Document Type


Date of Degree

Summer 2009

Degree Name

PhD (Doctor of Philosophy)

Degree In


First Advisor

Herwaldt, Loreen A

First Committee Member

Chrischilles, Elizabeth

Second Committee Member

Chan, Kung-Sik

Third Committee Member

Perlman, Stanley

Fourth Committee Member

Jones, Michael

Fifth Committee Member

Torner, James


A pediatric intensivist in the University of Iowa Hospitals and Clinic's (UIHC) Pediatric Intensive Care Unit (PICU) was concerned about antimicrobial use in the unit. However, no one had quantified antimicrobial use in the UIHC's PICU or described the patterns of antimicrobial use in this unit. To address the intensivist's concern, the principal investigator (PI) conducted a retrospective study to determine the percentage of patients who received antimicrobial treatments, to determine the indications for antimicrobial use, and to identify antimicrobial agents used most frequently in the unit. On basis of our data, we hypothesized that empiric antimicrobial use, particularly the duration of therapy, could be decreased.

We implemented a six-month intervention during which we asked the pediatric intensivists to complete an antimicrobial assessment form (AA) to document their rationale for starting antimicrobial treatments. We postulated that this documentation process might remind physicians to review antimicrobial therapies, especially empiric therapies, when the microbiologic data became available. In addition, we utilized the AA form to identify factors pediatric intensivists considered when deciding to prescribe empiric antimicrobial treatments.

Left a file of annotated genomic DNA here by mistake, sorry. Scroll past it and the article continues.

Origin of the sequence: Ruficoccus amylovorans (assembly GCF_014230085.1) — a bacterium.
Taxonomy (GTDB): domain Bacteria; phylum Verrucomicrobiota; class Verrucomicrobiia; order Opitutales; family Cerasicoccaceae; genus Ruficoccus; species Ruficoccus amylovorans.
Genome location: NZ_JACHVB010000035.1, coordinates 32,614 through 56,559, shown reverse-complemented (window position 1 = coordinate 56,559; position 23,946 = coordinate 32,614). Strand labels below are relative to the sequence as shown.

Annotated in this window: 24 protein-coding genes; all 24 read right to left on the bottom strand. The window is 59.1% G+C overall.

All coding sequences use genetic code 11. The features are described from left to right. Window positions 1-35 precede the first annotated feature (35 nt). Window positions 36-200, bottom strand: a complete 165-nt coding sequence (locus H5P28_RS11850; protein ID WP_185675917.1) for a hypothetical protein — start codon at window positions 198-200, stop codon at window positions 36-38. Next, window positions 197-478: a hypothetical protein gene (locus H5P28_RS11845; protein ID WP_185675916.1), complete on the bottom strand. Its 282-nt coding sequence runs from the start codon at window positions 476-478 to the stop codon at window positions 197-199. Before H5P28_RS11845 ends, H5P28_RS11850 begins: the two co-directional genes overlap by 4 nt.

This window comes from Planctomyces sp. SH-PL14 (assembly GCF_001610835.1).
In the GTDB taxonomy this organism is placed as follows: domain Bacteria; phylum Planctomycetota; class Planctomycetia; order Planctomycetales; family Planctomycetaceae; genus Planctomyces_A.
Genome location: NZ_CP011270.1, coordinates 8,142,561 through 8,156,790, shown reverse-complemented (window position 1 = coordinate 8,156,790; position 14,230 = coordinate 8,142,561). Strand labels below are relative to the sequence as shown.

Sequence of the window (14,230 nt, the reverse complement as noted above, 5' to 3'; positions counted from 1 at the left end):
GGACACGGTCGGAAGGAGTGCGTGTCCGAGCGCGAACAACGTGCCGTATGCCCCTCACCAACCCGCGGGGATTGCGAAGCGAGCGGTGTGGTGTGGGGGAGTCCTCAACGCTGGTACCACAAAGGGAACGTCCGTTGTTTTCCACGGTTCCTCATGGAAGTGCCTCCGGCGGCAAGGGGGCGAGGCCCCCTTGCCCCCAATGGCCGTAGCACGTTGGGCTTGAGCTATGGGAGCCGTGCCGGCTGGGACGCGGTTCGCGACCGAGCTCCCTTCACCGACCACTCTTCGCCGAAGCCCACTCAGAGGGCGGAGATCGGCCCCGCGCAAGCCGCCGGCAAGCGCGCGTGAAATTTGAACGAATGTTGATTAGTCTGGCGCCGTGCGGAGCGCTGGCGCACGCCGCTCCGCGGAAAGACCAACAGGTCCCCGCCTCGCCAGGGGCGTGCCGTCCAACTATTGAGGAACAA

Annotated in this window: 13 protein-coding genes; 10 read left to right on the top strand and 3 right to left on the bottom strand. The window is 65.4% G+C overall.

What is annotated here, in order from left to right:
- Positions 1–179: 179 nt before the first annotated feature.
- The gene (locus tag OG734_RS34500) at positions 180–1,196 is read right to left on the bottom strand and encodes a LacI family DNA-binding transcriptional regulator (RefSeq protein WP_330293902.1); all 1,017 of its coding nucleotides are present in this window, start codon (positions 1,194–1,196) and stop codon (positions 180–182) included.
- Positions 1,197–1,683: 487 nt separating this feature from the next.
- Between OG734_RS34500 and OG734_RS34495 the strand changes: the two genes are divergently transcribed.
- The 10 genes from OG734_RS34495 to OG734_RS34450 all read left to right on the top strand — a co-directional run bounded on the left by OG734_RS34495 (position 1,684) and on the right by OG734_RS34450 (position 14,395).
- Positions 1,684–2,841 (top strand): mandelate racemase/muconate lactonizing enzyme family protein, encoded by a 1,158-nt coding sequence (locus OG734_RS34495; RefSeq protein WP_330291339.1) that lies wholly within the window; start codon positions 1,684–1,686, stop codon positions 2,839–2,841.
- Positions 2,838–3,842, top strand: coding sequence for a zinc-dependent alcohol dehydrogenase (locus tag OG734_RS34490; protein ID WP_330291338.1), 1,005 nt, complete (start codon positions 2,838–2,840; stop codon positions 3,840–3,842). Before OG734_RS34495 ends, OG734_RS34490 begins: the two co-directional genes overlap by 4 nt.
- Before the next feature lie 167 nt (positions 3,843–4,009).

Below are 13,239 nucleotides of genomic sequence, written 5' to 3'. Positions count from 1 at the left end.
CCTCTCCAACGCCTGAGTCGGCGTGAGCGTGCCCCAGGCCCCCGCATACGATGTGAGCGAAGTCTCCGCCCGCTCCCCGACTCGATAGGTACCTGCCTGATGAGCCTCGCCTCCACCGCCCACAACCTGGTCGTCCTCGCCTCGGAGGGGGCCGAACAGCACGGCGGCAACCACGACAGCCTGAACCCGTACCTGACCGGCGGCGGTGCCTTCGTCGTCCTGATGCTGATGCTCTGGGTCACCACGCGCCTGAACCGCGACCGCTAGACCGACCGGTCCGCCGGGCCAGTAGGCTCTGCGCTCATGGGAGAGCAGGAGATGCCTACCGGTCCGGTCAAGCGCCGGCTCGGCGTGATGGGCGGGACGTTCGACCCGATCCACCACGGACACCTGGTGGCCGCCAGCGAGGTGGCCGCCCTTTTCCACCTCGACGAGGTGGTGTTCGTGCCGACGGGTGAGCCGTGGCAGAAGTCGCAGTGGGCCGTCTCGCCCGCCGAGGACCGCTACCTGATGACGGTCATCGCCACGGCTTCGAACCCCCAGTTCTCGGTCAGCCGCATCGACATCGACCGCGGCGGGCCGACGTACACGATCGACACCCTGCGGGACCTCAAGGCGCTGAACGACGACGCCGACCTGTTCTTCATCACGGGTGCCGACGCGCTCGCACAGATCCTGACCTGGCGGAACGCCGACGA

Data from the AA forms suggested that pediatric intensivists in the UIHC's PICU often considered elevated C-reactive protein, elevated white blood cell counts, and elevated temperatures when deciding to start empiric antimicrobial therapy. Data from the three nested periods showed that the median duration of empiric and targeted treatments decreased during the intervention and remained stable during the post-intervention period. The PI estimated that 193 days of empiric antimicrobial therapy and 59 days of targeted antimicrobial therapy, respectively, may have been saved by the decreased durations of therapy. Time series analysis assessing the trend in use of piperacillin-tazobactam, cefepime, and ceftriaxone (measured in mg/wk) did not reveal a significant change over time.

On the basis of our results, an intervention strategy using an AA form alone may not be an effective strategy for antimicrobial stewardship in PICUs. Additional measures such as automatic stop orders and computer decision support may be useful for reducing the duration of empiric therapy in PICUs.


Antibiomicrobial Resistance, Antimicrobial, Antimicrobial Utilization, Interrupted Time Series, Pediatric Intensive Care Unit, Stewardship


ix, 162 pages


Includes bibliographical references (pages 151-162).


Copyright 2009 Josiah Olusegun Alamu